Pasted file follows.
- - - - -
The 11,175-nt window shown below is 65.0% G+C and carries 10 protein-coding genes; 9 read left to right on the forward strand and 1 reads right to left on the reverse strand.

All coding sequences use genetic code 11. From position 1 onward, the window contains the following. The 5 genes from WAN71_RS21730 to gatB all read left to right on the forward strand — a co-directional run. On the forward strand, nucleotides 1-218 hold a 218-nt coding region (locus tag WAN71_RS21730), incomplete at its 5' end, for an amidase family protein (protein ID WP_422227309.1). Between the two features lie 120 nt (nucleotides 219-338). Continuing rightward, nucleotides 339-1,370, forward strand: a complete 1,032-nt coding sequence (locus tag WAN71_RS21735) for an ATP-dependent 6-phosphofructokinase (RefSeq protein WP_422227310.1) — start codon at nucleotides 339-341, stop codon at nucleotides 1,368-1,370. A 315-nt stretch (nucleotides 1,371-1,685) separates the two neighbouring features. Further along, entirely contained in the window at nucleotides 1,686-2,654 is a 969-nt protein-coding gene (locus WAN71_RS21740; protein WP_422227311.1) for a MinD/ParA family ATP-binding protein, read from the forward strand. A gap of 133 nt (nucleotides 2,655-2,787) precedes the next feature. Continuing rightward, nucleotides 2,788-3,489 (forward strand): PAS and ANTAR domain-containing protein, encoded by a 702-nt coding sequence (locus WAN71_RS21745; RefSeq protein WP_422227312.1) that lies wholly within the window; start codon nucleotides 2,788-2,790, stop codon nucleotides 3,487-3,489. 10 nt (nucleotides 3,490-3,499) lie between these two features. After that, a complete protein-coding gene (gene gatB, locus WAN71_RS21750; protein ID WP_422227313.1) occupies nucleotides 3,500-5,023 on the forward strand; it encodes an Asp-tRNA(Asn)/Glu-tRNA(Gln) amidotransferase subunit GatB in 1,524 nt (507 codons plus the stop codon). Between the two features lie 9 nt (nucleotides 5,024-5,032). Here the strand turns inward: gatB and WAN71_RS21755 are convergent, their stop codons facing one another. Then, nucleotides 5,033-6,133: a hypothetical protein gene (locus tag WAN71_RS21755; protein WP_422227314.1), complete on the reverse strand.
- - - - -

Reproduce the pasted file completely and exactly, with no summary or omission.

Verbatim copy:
The 11,175-nt window shown below is 65.0% G+C and carries 10 protein-coding genes; 9 read left to right on the forward strand and 1 reads right to left on the reverse strand.

All coding sequences use genetic code 11. From position 1 onward, the window contains the following. The 5 genes from WAN71_RS21730 to gatB all read left to right on the forward strand — a co-directional run. On the forward strand, nucleotides 1-218 hold a 218-nt coding region (locus tag WAN71_RS21730), incomplete at its 5' end, for an amidase family protein (protein ID WP_422227309.1). Between the two features lie 120 nt (nucleotides 219-338). Continuing rightward, nucleotides 339-1,370, forward strand: a complete 1,032-nt coding sequence (locus tag WAN71_RS21735) for an ATP-dependent 6-phosphofructokinase (RefSeq protein WP_422227310.1) — start codon at nucleotides 339-341, stop codon at nucleotides 1,368-1,370. A 315-nt stretch (nucleotides 1,371-1,685) separates the two neighbouring features. Further along, entirely contained in the window at nucleotides 1,686-2,654 is a 969-nt protein-coding gene (locus WAN71_RS21740; protein WP_422227311.1) for a MinD/ParA family ATP-binding protein, read from the forward strand. A gap of 133 nt (nucleotides 2,655-2,787) precedes the next feature. Continuing rightward, nucleotides 2,788-3,489 (forward strand): PAS and ANTAR domain-containing protein, encoded by a 702-nt coding sequence (locus WAN71_RS21745; RefSeq protein WP_422227312.1) that lies wholly within the window; start codon nucleotides 2,788-2,790, stop codon nucleotides 3,487-3,489. 10 nt (nucleotides 3,490-3,499) lie between these two features. After that, a complete protein-coding gene (gene gatB, locus WAN71_RS21750; protein ID WP_422227313.1) occupies nucleotides 3,500-5,023 on the forward strand; it encodes an Asp-tRNA(Asn)/Glu-tRNA(Gln) amidotransferase subunit GatB in 1,524 nt (507 codons plus the stop codon). Between the two features lie 9 nt (nucleotides 5,024-5,032). Here the strand turns inward: gatB and WAN71_RS21755 are convergent, their stop codons facing one another. Then, nucleotides 5,033-6,133: a hypothetical protein gene (locus tag WAN71_RS21755; protein WP_422227314.1), complete on the reverse strand.